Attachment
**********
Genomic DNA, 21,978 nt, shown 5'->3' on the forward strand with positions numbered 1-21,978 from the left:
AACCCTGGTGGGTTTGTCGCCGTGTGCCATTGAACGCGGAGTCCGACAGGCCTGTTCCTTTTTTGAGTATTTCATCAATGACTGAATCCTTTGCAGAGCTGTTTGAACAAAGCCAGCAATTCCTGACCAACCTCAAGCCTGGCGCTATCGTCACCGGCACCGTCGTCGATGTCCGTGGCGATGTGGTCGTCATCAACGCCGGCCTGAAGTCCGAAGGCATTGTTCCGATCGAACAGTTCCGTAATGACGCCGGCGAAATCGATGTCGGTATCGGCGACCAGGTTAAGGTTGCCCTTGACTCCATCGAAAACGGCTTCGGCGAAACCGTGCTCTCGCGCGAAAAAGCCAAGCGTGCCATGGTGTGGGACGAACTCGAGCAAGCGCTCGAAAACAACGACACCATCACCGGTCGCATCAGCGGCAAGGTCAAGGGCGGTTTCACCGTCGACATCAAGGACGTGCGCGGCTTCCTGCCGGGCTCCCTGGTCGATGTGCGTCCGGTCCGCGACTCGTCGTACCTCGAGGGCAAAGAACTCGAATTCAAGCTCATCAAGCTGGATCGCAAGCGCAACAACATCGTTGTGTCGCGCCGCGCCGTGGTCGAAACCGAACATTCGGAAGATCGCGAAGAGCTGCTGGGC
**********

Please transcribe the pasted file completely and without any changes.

Genomic DNA, 21,978 nt, shown 5'->3' on the forward strand with positions numbered 1-21,978 from the left:
AACCCTGGTGGGTTTGTCGCCGTGTGCCATTGAACGCGGAGTCCGACAGGCCTGTTCCTTTTTTGAGTATTTCATCAATGACTGAATCCTTTGCAGAGCTGTTTGAACAAAGCCAGCAATTCCTGACCAACCTCAAGCCTGGCGCTATCGTCACCGGCACCGTCGTCGATGTCCGTGGCGATGTGGTCGTCATCAACGCCGGCCTGAAGTCCGAAGGCATTGTTCCGATCGAACAGTTCCGTAATGACGCCGGCGAAATCGATGTCGGTATCGGCGACCAGGTTAAGGTTGCCCTTGACTCCATCGAAAACGGCTTCGGCGAAACCGTGCTCTCGCGCGAAAAAGCCAAGCGTGCCATGGTGTGGGACGAACTCGAGCAAGCGCTCGAAAACAACGACACCATCACCGGTCGCATCAGCGGCAAGGTCAAGGGCGGTTTCACCGTCGACATCAAGGACGTGCGCGGCTTCCTGCCGGGCTCCCTGGTCGATGTGCGTCCGGTCCGCGACTCGTCGTACCTCGAGGGCAAAGAACTCGAATTCAAGCTCATCAAGCTGGATCGCAAGCGCAACAACATCGTTGTGTCGCGCCGCGCCGTGGTCGAAACCGAACATTCGGAAGATCGCGAAGAGCTGCTGGGC